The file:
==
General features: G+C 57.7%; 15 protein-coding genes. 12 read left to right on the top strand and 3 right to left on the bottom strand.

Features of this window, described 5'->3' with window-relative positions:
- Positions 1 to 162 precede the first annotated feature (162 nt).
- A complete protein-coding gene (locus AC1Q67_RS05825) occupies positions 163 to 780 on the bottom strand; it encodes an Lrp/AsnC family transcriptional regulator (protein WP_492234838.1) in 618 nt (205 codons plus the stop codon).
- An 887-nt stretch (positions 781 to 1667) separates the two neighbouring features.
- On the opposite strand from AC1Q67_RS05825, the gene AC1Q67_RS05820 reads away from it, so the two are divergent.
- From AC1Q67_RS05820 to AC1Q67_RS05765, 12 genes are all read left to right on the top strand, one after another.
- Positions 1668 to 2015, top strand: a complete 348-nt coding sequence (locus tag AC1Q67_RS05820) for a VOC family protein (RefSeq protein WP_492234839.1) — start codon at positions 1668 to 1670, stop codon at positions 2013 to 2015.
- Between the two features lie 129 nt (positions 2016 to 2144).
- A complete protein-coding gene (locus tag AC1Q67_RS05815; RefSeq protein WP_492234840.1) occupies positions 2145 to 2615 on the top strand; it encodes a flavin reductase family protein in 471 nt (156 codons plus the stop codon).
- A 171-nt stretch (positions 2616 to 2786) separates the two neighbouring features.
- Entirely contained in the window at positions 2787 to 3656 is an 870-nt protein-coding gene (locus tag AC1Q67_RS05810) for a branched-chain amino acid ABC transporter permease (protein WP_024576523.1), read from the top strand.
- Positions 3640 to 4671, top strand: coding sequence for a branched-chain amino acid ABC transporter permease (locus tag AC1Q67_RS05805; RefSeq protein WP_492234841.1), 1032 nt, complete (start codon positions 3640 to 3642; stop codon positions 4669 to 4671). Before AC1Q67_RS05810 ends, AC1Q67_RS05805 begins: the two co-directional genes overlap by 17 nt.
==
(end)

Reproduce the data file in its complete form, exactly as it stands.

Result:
General features: G+C 57.7%; 15 protein-coding genes. 12 read left to right on the top strand and 3 right to left on the bottom strand.

Features of this window, described 5'->3' with window-relative positions:
- Positions 1 to 162 precede the first annotated feature (162 nt).
- A complete protein-coding gene (locus AC1Q67_RS05825) occupies positions 163 to 780 on the bottom strand; it encodes an Lrp/AsnC family transcriptional regulator (protein WP_492234838.1) in 618 nt (205 codons plus the stop codon).
- An 887-nt stretch (positions 781 to 1667) separates the two neighbouring features.
- On the opposite strand from AC1Q67_RS05825, the gene AC1Q67_RS05820 reads away from it, so the two are divergent.
- From AC1Q67_RS05820 to AC1Q67_RS05765, 12 genes are all read left to right on the top strand, one after another.
- Positions 1668 to 2015, top strand: a complete 348-nt coding sequence (locus tag AC1Q67_RS05820) for a VOC family protein (RefSeq protein WP_492234839.1) — start codon at positions 1668 to 1670, stop codon at positions 2013 to 2015.
- Between the two features lie 129 nt (positions 2016 to 2144).
- A complete protein-coding gene (locus tag AC1Q67_RS05815; RefSeq protein WP_492234840.1) occupies positions 2145 to 2615 on the top strand; it encodes a flavin reductase family protein in 471 nt (156 codons plus the stop codon).
- A 171-nt stretch (positions 2616 to 2786) separates the two neighbouring features.
- Entirely contained in the window at positions 2787 to 3656 is an 870-nt protein-coding gene (locus tag AC1Q67_RS05810) for a branched-chain amino acid ABC transporter permease (protein WP_024576523.1), read from the top strand.
- Positions 3640 to 4671, top strand: coding sequence for a branched-chain amino acid ABC transporter permease (locus tag AC1Q67_RS05805; RefSeq protein WP_492234841.1), 1032 nt, complete (start codon positions 3640 to 3642; stop codon positions 4669 to 4671). Before AC1Q67_RS05810 ends, AC1Q67_RS05805 begins: the two co-directional genes overlap by 17 nt.